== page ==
Highland Park, New Jersey is very far from Cleveland, Ohio. On the map it's about 450 miles, but emotionally, it's much farther than that. That's how Gershon Goodman felt when he walked into the Nachmanides School on the first day of third grade. He missed his friends. He missed his home. He even missed the Cleveland Indians, though they were having a particularly bad season.
The kids in his class seemed nice enough, but everyone was pretty much ignoring him. His teacher, Mrs. Schwartzbaum, introduced him (thank G-d she didn't make him stand up at his desk) and had him explain how his family had moved to New Jersey so that his father could start a new job at Rutgers University in New Brunswick. Everyone seemed interested, but at recess, Gershon sat alone and watched the boys play football. At home, he would have been the quarterback, but now he wasn't even on the bench. It was going to be a long year.
After lunchtime, the principal of the school, Rabbi Rosenbaum, asked to see him. Gershon wondered how he could already be in trouble on the first day of school. But actually, Rabbi R. called him in to greet him, and to tell him how he used to live in Cleveland, too. He pulled out a signed picture of Omar Vizquel from the Indians, which was pretty cool.
When Gershon returned to class, something was different. It felt like everyone wanted to sit next to him. Boys--and even girls-- in the class were including him in conversations. Girls! That was really weird.
Mrs. Schwartzbaum was talking about Julius Caesar and the Roman Senate. Gershon tried to pay attention to her, but every time his eyes wandered and he looked around the classroom, someone was staring at him. And smiling.
At afternoon recess, he was chosen to play football. He wasn't the quarterback--yet-- but he did catch a few passes. Everyone seemed very encouraging any time he came near the ball. Almost too encouraging.
Before the bell rang, a group of boys came over to chat.
A boy named Mikey invited him for a playdate.
A boy named Eric invited him to ride bikes.
Yonatan wanted him to come over too. Suddenly he was very much in demand.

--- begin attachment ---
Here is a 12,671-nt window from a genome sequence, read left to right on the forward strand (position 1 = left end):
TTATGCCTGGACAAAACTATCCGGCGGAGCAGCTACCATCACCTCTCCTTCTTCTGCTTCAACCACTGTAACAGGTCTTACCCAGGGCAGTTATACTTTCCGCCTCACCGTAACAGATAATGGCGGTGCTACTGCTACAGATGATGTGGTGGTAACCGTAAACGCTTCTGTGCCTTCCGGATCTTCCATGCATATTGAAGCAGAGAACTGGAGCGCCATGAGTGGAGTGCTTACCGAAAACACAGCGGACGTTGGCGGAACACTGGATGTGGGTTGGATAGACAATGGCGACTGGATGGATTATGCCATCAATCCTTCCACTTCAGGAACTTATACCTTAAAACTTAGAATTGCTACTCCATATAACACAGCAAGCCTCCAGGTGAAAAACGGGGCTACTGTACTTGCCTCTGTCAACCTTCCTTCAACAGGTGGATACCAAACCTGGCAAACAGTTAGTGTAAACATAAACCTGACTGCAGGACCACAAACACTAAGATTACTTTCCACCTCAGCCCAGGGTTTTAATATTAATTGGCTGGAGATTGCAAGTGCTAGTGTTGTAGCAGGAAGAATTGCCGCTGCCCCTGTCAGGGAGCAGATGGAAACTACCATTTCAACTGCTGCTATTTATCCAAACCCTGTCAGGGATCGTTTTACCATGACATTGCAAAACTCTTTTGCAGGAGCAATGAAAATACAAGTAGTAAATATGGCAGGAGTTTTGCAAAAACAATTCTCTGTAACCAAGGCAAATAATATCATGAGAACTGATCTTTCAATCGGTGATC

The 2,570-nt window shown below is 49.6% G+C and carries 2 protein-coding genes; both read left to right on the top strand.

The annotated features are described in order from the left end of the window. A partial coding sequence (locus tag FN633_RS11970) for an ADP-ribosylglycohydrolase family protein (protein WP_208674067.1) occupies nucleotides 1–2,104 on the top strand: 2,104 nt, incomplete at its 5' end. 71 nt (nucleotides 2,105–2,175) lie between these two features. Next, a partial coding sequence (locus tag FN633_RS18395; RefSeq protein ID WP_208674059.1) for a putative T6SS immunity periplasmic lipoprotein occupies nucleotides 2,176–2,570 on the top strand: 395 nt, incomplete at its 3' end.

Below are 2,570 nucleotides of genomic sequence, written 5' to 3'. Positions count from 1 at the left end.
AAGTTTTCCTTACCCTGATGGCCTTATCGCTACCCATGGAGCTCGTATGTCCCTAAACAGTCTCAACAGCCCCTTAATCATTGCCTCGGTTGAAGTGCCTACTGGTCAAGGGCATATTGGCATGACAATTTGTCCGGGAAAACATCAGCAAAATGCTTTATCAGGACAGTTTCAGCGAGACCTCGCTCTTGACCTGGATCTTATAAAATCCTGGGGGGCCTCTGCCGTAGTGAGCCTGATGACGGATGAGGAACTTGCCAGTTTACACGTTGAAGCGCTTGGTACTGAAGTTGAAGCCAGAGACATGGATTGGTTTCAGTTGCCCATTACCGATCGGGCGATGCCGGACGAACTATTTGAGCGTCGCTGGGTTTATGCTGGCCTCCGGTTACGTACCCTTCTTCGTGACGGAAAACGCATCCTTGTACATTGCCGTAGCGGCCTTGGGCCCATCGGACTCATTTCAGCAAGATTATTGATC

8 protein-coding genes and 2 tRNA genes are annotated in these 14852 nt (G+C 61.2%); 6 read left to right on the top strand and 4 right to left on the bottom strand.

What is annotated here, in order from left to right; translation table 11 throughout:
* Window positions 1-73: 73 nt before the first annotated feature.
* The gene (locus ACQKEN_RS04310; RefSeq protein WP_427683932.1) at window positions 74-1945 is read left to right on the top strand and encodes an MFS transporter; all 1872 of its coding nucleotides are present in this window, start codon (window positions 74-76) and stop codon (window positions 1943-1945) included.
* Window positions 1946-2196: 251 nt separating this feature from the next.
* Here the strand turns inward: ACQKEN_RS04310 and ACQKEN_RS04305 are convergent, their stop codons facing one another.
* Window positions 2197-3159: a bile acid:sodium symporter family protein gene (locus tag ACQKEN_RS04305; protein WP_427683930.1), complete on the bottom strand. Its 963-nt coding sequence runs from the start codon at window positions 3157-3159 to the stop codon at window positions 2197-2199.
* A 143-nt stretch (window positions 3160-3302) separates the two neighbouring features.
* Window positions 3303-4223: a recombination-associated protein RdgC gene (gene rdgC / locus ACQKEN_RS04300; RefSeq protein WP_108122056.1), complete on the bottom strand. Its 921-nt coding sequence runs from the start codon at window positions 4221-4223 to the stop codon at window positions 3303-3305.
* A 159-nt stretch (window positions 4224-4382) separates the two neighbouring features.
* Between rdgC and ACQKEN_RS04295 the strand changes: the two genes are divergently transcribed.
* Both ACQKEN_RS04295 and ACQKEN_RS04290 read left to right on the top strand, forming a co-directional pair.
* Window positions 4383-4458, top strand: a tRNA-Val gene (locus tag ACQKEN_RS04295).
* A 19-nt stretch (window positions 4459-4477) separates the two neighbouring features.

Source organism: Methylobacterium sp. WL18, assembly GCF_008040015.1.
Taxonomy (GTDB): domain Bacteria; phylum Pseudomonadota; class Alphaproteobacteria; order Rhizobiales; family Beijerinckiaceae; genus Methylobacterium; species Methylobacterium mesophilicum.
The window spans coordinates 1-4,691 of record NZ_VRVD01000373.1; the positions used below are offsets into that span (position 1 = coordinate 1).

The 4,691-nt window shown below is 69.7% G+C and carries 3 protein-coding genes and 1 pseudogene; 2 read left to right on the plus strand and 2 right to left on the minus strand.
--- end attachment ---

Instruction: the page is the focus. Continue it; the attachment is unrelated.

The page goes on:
"Gershon, come to my house. I have really cool Lego," Mikey said.
"That's nothing, I have a Hot Wheels set that will blow your mind." Eric countered.
"I have Bionicles," Yonatan said with confidence, as if that put the matter to rest.
Gershon looked down at his sneakers, fidgeting with his hands, as the stakes grew higher.
"I have cable TV," Mikey said.
"I have all six Star Wars movies and Lord of the Rings," Yonatan said. "And can you say Harry Potter?"
"My Dad just put in Surround Sound," Yonatan said.
Gershon smiled politely. He had no idea what Surround Sound was, but it certainly seemed to impress his new New Jersey friends.
Gershon wasn't sure what all this new attention meant, but if his father had been there at that moment, he would probably have said, "Gersh, I have a feeling we're not in Kansas anymore." (Where was Kansas, anyway?)
"Can I get back to you?" Gershon asked the crowd. "I have to ask my Mom."
"No problemo," Eric said. "It's an open invitation."
"Likewise," Mikey said. "Anytime."
The bell rang, and Gershon returned to class with the others.
When the school day ended, Gershon met his mother in front of the school in the carpool lane.
"How was your first day?" she asked as he climbed in the car.
"I'm really not sure," Gershon said.
"What do you mean?"
"The first half was pretty bad, and the second half was just weird."
And then he proceeded to tell his mother how his classmates had changed as the day went on.
"Isn't that good?" Mrs. Goodman asked. "you have a lot of potential friends."
"I guess," Gershon said. "I just want to know what the heck is going on."
"I'll see if I can figure it out when we get home." Gershon's mom said.
She emailed Gila Schwartzbaum soon after they got home, telling her some of the details of Gershon's day, and the teacher called her back a few minutes later.
"Hi, Mrs. Goodman, how can I help you?"
"Gershon is a bit confused. First he felt left out, then after lunch he felt overwhelmed by the attention he was getting. He's kind of wondering what's going on, and truth be told, so am I."
"I guess that's my fault," Gila Schwartzbaum explained. "I noticed Gershon was feeling left out in the morning, so after lunch I sent him to meet Rabbi Rosenbaum and gave the class a pep talk."
"That must have been quite a talk."
"Actually, it was a dvar Torah about this week's parsha, Behar. I read to them about the laws regarding a ger vetoshav, a stranger among us. I explained how in the Torah, the law of ve-ahavta le reyacha kamocha, to love your neighbor as yourself, is written only once, but the laws regarding kindness and respect for a stranger are mentioned 36 times. So clearly it's very important to be kind and welcoming to strangers"
"Wow, that's very powerful."
"Yeah, I know. But I guess I came on a little too strong with the kids. I'll have them tone it down a bit tomorrow, so Gershon isn't freaked out."
"And Mrs. Goodman?"
"Please, call me Shira."
"Ok, Shira. I'm Gila. If you ever need a helping hand, or a shoulder to lean on, give me a call. I know it's hard to move to a new place, and I would be happy to help any way I can."
"That all depends," Shira Goodman said.
"On whether you have Surround Sound or not."